On the eve of the 2019 Lok Sabha results, the New York Times published an article titled “How Narendra Modi Seduced India with Envy and Hate”. A little before the election, Time magazine featured NaMo on their cover and in bold letters labelled him as the “Divider in Chief”. Kapil Komireddi’s analysis of the Indian political landscape for The Guardian went on to call Indians “intellectually vacant” and the country a “make believe land of fudge and fakery”.
These scathing remarks from the international community crystallised national support for Modi and May 23, 2019 put the debate to rest, telling the world what India really is – an exemplary democracy that does not seek validation from a few writers in Manhattan or London to create the ideological roadmap for our future.
However, it is imperative to discuss a political narrative that goes beyond cow lynchings and hate speech, as some leading Western publications have been trying to propagate. Modi’s victory is unfazed by this empty outrage because it represents what India has always stood for – inclusion, development and progress.
The people of India have faith in their PM not simply because of his superstar appeal, but because of the way he has addressed the needs of different segments of Indian society through various developmental schemes. Some of the key initiatives by Modi such as Jan Dhan Yojna and Swachh Bharat have been praised by global organisations such as the World Bank. The Jan Dhan initiative has been lauded by the Bank as one of the most successful financial inclusion initiatives. Over 344 million bank accounts have been opened and to the critics who thrive on cynicism, only 16.3 per cent of these accounts were inoperative.
According to the World Health Organisation, Swachh Bharat’s cleanliness drive has been estimated to avert hygiene and food conditions-related deaths of over 3,00,000 children by October 2019.
Just before the 2014 electoral upset, only under 40 per cent of Indian households had access to toilets. By 2018, this number increased to 89 per cent under Modi. A rock star appeal doesn’t push the country to set electoral precedents - the provision of basic necessities does.
Making toilets and providing electricity to every village might not be consequential to the average New York Times subscriber, but it is what created the bond of trust between Modi and the woman who is no longer eve-teased as she tries to use the restroom in the morning.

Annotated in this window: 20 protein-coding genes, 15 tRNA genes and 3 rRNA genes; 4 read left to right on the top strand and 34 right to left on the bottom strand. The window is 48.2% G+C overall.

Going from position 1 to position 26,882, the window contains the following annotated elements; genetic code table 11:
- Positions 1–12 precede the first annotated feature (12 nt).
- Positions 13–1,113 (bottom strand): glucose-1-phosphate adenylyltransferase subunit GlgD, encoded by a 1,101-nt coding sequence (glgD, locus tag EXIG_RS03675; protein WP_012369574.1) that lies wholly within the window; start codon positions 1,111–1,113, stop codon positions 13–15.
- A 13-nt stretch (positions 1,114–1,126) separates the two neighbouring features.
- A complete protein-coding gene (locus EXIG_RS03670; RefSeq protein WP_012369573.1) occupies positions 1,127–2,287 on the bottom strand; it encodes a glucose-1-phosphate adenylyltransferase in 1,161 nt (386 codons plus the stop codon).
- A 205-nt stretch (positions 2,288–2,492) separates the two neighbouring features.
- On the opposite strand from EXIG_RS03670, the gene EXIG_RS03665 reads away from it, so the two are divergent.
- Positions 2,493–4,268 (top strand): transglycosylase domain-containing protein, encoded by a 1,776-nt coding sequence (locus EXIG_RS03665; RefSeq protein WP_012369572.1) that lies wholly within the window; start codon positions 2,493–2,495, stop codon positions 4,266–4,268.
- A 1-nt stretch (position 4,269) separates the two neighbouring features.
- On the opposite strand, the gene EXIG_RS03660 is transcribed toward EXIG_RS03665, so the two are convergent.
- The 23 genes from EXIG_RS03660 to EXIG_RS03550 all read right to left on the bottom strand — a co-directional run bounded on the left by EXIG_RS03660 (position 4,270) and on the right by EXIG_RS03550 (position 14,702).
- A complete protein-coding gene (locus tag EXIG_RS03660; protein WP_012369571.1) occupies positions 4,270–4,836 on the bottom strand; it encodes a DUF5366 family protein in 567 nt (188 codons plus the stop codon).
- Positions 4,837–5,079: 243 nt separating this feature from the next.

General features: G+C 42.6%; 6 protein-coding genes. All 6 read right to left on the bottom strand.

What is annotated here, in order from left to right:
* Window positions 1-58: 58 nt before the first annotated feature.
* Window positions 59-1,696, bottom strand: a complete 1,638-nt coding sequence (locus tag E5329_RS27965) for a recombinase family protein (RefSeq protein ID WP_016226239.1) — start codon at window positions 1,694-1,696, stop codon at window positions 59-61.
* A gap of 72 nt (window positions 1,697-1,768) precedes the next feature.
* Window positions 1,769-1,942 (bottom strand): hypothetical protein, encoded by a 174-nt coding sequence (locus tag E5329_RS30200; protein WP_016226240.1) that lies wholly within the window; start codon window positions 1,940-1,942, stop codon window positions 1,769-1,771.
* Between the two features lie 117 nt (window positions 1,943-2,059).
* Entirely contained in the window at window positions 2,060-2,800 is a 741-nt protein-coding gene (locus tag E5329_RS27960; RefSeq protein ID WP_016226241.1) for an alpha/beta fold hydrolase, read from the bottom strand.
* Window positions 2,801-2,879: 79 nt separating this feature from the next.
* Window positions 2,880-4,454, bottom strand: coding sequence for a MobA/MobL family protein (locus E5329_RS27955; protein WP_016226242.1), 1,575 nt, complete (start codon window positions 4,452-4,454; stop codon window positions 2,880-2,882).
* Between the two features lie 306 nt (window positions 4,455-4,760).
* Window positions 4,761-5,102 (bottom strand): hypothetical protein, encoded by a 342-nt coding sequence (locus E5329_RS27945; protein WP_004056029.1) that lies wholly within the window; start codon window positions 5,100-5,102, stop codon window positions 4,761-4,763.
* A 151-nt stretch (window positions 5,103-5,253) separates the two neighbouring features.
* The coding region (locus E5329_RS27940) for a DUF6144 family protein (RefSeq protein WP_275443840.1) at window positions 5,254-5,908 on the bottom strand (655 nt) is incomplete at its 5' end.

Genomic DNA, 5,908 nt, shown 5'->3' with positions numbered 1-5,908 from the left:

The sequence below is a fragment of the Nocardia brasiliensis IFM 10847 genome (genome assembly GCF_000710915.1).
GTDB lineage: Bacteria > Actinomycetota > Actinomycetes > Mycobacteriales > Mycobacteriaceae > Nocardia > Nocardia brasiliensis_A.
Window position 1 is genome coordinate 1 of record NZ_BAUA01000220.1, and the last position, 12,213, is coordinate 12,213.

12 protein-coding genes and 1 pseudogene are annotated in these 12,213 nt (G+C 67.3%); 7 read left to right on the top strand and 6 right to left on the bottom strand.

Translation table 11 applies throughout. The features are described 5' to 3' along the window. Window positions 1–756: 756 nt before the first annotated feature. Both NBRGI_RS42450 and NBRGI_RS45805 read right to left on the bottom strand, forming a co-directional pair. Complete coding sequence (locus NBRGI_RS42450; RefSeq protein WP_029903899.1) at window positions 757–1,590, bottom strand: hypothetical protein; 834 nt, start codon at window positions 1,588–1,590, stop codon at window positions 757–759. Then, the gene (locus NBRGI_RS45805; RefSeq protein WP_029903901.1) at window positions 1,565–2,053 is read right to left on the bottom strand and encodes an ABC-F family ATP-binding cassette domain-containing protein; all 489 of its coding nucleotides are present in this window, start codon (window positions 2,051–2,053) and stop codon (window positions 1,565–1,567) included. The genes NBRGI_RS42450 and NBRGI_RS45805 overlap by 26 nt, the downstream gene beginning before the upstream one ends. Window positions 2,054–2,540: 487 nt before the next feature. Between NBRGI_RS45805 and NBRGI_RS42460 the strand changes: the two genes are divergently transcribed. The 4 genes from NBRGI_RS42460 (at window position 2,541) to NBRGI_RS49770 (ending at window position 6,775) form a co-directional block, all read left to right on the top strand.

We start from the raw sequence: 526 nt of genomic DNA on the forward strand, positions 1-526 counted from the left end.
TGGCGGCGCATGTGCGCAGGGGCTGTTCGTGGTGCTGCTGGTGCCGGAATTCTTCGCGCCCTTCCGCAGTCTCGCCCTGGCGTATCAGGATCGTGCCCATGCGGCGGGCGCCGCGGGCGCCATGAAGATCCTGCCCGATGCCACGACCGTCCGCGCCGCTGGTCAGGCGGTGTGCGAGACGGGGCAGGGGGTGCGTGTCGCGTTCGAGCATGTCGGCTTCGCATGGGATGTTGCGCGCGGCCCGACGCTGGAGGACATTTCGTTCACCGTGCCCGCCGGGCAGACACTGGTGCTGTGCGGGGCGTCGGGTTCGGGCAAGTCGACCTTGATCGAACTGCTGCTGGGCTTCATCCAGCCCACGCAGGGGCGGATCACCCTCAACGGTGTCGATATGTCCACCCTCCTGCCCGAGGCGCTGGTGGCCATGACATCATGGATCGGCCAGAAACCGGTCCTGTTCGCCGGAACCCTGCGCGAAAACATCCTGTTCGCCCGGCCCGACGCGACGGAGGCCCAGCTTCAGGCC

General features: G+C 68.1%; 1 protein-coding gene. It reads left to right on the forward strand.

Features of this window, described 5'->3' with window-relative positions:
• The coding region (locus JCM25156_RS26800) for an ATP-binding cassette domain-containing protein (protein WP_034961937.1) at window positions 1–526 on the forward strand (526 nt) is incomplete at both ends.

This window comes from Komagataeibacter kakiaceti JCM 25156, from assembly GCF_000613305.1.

A one-Dimensional analysis of any issue, let alone the Indian economy, is problematic. The 2014 Indian economy that was handed to Modi as a welcome package by the Gandhi family, was in a shambles with double-digit inflation, investors withdrawing funds from India and the country being included on the list of the “fragile five economies”.
The Modi government (despite certain mishaps) has in the past five years taken serious measures to change things around. Beyond focusing on better infrastructure, the transparency brought into the system through structural reforms such as GST, the Bankruptcy & Insolvency Code Bill and FDI in selective sectors, among others, has made India the favourite FDI destination in 2018, ahead of US and China.
Communal violence is unfortunately not new. It is a systemic product of the post-Independence social and religious fragility in India. However, fortunately, there hasn’t been a single case of large-scale communal riots since Modi came to power in 2014. Compare that with the UPA government, which failed to manage communal violence - the 2006 Aligarh riots, 2008 Dhule riots, 2010 Deganga, 2011 Bharatpur, 2012 Assam riots and most famously, 2013 Muzaffarnagar, are just a few examples that come to mind.
Indian voters recognise that the UPA government not just failed to maintain peace on a domestic level, but also on the international level, costing the country over 800 civilians between 2004 and 2014 at the hands of terrorism funded by neighbouring countries. Modi has denied India the chance to become a victim yet again and gave Parliament a culture shock when he pivoted from the meekish approach it has usually adopted in the past.
While it is satisfying for some to demonise Modi in the short run, it is much more difficult to come up with a clear and inclusive roadmap, rally the troops in a country with 100+ languages and six major religions and influence people in a unified manner and inspire meaningful change.
The truth is we don’t have the time or the bandwidth for despair anymore as we grow desperate to see India evolve into a global leader. The road is long and uphill, but empty criticism will not be carried as excess baggage by the citizens who are determined to rise.